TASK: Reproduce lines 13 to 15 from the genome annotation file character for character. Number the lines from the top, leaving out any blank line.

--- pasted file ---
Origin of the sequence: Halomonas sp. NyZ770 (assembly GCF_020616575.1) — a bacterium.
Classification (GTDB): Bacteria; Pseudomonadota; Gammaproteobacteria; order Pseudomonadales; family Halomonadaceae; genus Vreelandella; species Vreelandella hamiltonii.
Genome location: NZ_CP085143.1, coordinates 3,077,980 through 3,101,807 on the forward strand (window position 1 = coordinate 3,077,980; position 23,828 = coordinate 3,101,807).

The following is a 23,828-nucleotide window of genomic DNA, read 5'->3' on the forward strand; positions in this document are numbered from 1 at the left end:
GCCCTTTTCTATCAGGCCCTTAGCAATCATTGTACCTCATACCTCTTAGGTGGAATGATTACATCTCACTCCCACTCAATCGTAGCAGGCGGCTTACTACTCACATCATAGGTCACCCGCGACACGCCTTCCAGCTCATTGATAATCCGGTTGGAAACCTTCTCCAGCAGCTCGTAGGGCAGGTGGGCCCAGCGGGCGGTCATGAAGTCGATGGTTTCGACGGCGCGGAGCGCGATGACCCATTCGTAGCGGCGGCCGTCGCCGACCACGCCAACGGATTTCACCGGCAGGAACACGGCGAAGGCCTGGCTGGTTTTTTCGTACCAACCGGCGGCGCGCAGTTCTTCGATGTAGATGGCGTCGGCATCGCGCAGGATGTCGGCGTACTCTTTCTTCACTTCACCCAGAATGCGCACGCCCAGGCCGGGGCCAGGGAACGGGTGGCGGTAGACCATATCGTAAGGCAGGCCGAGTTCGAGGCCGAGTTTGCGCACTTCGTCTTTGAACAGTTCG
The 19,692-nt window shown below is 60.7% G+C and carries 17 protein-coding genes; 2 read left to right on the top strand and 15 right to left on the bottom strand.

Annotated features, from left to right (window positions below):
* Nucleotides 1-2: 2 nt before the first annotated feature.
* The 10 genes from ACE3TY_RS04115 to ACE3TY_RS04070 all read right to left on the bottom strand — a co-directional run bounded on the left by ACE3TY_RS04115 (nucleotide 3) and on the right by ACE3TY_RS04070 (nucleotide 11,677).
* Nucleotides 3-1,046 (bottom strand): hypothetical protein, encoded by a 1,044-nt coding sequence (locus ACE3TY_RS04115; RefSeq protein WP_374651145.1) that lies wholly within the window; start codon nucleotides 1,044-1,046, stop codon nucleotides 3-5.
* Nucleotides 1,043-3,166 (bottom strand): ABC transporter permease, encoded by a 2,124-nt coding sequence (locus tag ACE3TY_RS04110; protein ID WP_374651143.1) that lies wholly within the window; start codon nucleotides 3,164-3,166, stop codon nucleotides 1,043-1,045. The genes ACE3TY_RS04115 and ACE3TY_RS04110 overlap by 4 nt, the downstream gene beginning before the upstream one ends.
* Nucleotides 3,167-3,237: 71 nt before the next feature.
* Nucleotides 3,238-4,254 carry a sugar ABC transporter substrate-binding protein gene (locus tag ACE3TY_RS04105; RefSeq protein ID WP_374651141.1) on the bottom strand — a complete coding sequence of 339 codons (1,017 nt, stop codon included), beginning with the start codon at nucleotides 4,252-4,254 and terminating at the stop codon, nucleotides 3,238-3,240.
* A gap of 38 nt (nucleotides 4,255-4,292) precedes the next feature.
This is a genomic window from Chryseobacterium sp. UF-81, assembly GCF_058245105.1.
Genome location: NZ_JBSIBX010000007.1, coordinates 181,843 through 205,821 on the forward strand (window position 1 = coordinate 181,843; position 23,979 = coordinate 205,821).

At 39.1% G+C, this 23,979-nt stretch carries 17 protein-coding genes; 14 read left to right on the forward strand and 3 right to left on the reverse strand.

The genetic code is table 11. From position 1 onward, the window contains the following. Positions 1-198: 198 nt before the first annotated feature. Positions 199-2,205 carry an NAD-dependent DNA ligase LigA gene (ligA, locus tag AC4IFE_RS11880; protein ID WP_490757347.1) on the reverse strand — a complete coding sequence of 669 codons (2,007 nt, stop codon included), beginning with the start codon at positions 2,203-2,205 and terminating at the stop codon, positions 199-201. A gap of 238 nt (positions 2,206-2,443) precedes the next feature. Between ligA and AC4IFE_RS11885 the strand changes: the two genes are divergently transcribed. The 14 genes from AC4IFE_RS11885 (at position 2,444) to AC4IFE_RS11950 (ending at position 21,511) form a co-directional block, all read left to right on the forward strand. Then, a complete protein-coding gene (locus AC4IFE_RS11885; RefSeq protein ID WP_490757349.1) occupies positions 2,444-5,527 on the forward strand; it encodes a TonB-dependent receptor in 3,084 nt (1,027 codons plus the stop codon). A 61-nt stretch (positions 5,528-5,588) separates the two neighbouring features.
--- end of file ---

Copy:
* Nucleotides 3,238-4,254 carry a sugar ABC transporter substrate-binding protein gene (locus tag ACE3TY_RS04105; RefSeq protein ID WP_374651141.1) on the bottom strand — a complete coding sequence of 339 codons (1,017 nt, stop codon included), beginning with the start codon at nucleotides 4,252-4,254 and terminating at the stop codon, nucleotides 3,238-3,240.
* A gap of 38 nt (nucleotides 4,255-4,292) precedes the next feature.
This is a genomic window from Chryseobacterium sp. UF-81, assembly GCF_058245105.1.